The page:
My king, O my destined king!
In the hidden land of Baeyul,
A prince was born in the dragon kingdom,
Under the auspicious signs and divination,
As propheciesed by Ugyen Guru Rimpoche.

My king, O my peerless king!
There was a limitless joy in the kingdom,
Upon the birth of you in this blessed land,
It marked the dawn of happiness,
And ensured the perpetuation of the royal lineage.

My king, O my enlightened king!
It was the most auspicious day and the year,
With constellations and stars all in harmony,
As the beloved king, the emanation of Avaloketeshwara,
Descends in a celestial palace in the wood sheep year.

My king, O selfless king!
You are born destined to take the helm of governance,
But, in the service of the nation you forfeited your youth,
And led the nation at the tender age of seventeen,
Amid the heartbreak in passing away of the nation’s father.

My king, O my wise king!
You became the youngest monarch in the world,
Your charm was matchless, sending hearts fluttering,
But it is your wisdom that held all others in awe,
The nation’s heartbreak soon healed in the confidence of your reign.

My king, O my great king!
You ushered in an era of peace and tranquility,
And the nation made wholesome strides, others can only wish,
There was smile on the faces; there was happiness in the land,
From your heart was born the ideals of Gross National Happiness.

My king, O my people’s king!
You are the father, the ruler and the guardian,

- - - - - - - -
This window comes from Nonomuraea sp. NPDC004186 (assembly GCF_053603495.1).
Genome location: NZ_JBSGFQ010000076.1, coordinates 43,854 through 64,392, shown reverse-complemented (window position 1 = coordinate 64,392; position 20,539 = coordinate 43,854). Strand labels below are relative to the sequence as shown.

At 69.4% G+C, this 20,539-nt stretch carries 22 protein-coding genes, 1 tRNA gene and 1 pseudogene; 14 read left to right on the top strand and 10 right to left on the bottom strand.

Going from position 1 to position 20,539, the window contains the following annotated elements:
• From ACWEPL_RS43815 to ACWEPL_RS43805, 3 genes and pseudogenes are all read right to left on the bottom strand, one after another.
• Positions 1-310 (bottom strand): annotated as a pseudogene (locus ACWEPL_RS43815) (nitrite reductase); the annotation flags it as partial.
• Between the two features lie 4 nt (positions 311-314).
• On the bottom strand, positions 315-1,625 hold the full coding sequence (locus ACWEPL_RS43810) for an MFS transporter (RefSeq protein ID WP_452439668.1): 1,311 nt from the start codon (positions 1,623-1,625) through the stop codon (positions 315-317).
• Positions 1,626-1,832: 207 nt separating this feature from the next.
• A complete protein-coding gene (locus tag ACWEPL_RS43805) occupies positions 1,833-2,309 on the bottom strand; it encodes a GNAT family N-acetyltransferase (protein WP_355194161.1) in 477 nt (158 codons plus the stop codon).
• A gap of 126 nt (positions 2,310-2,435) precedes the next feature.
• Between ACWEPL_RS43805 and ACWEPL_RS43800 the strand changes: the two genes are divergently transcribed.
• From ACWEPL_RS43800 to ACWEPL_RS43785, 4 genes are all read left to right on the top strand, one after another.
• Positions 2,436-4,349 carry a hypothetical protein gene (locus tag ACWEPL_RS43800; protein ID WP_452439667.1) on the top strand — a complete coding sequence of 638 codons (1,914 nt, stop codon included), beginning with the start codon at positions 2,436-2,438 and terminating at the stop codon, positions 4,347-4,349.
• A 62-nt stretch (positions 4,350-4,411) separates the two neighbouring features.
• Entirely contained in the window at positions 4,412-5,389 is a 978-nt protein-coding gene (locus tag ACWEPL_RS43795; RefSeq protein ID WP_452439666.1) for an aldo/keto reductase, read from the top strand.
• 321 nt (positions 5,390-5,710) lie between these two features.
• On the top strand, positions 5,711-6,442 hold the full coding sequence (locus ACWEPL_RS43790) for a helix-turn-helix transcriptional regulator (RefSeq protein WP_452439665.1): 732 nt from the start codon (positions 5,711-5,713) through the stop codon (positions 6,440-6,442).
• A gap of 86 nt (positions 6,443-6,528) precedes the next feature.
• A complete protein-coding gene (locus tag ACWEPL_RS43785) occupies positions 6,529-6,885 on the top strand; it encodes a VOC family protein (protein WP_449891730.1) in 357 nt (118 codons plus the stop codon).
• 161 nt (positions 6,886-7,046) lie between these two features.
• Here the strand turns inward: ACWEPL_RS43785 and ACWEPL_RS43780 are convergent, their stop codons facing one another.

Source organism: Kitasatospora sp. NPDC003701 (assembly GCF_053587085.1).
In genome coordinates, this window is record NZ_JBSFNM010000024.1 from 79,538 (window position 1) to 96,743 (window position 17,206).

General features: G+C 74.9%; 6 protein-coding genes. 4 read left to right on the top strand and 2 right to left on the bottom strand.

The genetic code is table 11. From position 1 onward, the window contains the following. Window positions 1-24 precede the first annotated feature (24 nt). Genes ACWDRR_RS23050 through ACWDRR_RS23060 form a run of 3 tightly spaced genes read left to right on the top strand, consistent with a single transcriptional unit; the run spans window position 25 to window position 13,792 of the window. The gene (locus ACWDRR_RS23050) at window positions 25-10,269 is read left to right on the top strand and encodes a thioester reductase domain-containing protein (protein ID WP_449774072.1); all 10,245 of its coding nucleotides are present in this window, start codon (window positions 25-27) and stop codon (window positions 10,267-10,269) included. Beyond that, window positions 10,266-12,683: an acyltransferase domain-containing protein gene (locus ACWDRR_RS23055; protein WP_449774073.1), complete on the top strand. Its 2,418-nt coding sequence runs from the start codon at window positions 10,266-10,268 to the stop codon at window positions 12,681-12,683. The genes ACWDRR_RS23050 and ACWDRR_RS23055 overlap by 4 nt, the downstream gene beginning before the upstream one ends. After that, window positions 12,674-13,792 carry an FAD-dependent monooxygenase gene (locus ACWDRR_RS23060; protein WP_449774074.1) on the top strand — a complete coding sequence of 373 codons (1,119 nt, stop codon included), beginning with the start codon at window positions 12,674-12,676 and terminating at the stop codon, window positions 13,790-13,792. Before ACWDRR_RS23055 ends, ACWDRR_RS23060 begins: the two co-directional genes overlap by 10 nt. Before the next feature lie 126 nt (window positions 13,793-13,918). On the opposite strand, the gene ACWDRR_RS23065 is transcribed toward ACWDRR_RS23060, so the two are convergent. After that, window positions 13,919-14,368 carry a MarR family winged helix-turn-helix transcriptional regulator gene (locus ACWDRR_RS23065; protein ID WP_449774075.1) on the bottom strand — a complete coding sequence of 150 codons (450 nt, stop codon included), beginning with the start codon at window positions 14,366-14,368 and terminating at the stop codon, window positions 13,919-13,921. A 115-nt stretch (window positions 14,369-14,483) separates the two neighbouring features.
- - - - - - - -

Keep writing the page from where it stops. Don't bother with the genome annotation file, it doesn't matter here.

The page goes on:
You are the precious inner jewel,
You are the outer wall, the nation’s protector,
And an indispensable national life-force.

My king, O my genius king!
It is in folk lore and legends that,
Kings have gone to war and led battlefields,
But you did it at the front-line flushing out guerrillas,
When others would have hidden under fortified bunkers.

My king, O my people’s king!
There was peace, there was harmony,
There was progress, there was happiness,
But silently you engineered colossal transition,
And ushered in ground shaking reforms.

My king, O my visionary king!
When bloods were shed and lives lost,
In the world of power struggle and consolidation,
You ushered in the constitution, the mother of all laws,
And became the architect of power devolution.

My king, o my selfless king!
To people you handed back the reins of power
A century after people joined hands to enthrone the first king
And the nation’s heart broke when you decided to abdicate
As people stood stunned, with pleads of reconsideration all but futile.

My king, O my visionary king!
Heart break it was for us all but,
As the nation comes to the term,
We realize, how visionary your thoughts were,
You saw what we could not even fathom.

My king, O my beloved king!
We are blessed to be your subject,
We are not ruled but, served by an enlightened king,
No words can express our gratitude for your deeds,
We can only feel with our skin covered in goose bumps.

My king, O my compassionate king!
May your majesty live forever,